PURPOSE: The Taylor Spatial Frame (TSF) is used to correct orthopedic conditions such as correction osteotomies in delayed fracture healing and pseudarthrosis. Long-term TSF-treatments are common and may lead to complications. Current conventional radiological methods are often unsatisfactory for therapy monitoring. Hence, an imaging technique capable of quantifying bone healing progression would be advantageous.
METHODS: A cohort of 24 patients with different orthopedic conditions, pseudarthrosis (n = 10), deformities subjected to correction osteotomy (n = 9), and fracture (n = 5) underwent dynamic [(18)F]-fluoride (Na(18)F) PET/CT at 8 weeks and 4 months, respectively, after application of a TSF. Parametric images, corresponding to the net transport rate of [(18)F]-fluoride from plasma to bone, K i were calculated. The ratio of the maximum K i at PET scan 2 and 1 ([Formula: see text]) as well as the ratio of the maximum Standard Uptake Value at PET scan 2 and 1 ([Formula: see text]) were calculated for each individual. Different treatment end-points were scored, and the overall treatment outcome score was compared with the osteoblastic activity progression as scored with [Formula: see text] or [Formula: see text].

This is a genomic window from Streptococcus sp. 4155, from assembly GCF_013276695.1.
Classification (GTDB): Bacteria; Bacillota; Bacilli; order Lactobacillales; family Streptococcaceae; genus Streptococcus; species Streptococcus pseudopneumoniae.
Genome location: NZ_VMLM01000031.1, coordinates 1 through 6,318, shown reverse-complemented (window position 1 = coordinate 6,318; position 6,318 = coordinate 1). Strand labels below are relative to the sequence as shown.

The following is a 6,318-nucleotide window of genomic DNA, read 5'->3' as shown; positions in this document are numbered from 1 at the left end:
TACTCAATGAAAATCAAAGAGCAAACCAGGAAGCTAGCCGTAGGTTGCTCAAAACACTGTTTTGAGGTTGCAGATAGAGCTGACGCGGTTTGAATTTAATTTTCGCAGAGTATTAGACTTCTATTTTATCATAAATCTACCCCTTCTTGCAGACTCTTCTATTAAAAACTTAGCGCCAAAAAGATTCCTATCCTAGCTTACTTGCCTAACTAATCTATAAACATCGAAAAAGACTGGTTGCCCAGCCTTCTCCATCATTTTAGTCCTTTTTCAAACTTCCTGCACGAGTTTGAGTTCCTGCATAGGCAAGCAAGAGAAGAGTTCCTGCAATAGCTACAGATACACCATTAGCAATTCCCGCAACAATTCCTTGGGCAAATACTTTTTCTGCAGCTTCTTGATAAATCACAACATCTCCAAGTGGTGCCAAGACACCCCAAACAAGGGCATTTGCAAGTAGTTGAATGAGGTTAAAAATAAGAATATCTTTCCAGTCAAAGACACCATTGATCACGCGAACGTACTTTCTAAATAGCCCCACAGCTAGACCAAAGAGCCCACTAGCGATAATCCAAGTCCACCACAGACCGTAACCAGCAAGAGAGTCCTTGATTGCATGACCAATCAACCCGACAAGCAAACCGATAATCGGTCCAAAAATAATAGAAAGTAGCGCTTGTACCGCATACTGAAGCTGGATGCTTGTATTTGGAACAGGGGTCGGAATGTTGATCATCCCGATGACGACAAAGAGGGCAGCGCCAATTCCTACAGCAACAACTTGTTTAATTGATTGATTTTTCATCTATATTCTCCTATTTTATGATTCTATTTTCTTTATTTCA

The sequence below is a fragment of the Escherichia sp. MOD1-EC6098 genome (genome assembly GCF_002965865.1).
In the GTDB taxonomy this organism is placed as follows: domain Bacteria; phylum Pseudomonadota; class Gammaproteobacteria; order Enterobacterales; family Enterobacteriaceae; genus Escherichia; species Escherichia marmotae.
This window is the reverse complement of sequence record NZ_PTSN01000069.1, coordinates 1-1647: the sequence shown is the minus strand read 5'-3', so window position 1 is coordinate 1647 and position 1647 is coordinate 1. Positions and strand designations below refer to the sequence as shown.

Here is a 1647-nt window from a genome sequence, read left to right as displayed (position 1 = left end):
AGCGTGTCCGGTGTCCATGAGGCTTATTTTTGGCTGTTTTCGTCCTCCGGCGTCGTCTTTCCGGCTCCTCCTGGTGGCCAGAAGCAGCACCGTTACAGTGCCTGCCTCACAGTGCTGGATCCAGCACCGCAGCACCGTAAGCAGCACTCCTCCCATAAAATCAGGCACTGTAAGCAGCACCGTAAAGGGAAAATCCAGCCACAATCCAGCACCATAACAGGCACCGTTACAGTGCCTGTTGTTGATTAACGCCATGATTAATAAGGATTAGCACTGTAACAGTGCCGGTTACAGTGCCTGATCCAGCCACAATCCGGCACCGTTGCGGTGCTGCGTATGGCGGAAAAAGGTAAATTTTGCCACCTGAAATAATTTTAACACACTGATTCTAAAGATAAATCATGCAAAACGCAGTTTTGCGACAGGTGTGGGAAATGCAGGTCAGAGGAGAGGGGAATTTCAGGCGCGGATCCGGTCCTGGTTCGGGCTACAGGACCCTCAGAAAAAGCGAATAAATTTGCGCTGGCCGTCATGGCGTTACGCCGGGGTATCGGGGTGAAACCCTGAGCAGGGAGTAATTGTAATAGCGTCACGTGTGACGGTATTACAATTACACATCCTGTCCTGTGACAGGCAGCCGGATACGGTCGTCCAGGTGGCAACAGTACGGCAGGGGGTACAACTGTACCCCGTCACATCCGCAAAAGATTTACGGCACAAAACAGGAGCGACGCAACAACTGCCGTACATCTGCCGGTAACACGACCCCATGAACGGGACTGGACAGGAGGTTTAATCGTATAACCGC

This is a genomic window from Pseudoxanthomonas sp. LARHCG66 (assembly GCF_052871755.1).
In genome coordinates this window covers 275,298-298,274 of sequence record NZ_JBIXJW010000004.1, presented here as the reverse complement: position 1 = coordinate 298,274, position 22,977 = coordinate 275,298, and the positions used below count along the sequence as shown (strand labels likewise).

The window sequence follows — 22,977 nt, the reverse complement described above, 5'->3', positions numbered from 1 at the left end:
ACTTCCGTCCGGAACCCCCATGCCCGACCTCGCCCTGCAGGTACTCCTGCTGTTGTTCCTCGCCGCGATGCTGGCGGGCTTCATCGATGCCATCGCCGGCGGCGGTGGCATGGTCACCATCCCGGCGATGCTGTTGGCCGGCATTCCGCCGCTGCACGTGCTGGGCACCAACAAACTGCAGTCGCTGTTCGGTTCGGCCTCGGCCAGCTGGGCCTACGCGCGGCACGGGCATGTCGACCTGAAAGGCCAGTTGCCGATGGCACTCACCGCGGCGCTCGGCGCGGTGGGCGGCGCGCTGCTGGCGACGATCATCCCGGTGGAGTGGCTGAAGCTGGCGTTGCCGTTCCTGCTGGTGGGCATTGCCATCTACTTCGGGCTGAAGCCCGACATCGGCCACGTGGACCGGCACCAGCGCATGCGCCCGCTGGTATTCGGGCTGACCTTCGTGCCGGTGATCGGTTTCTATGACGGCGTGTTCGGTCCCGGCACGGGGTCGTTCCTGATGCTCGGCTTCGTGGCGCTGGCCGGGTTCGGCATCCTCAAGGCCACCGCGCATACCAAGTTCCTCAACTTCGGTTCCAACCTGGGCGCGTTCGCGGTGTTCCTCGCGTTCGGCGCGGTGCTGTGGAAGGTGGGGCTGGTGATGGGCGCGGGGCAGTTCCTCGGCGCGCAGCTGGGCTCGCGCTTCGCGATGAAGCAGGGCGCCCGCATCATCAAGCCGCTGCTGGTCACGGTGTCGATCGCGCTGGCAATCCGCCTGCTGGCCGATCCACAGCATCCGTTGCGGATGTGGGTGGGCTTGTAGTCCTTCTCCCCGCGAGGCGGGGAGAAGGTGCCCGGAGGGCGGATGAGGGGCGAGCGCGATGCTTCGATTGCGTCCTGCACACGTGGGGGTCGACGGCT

RESULTS: [Formula: see text] and [Formula: see text] were not correlated within each orthopedic group (p > 0.1 for all groups), nor for the pooled population (p = 0.12). The distribution of [Formula: see text] was found significantly different among the different orthopedic groups (p = 0.0046) -also for [Formula: see text] (p = 0.022). The positive and negative treatment predictive values for [Formula: see text] were 66.7 % and 77.8 %, respectively. Corresponding values for [Formula: see text] were 25 % and 33.3 % CONCLUSIONS: The [Formula: see text] obtained from dynamic [(18)F]-fluoride-PET imaging is a promising predictive factor to evaluate changes in bone healing in response to TSF treatment.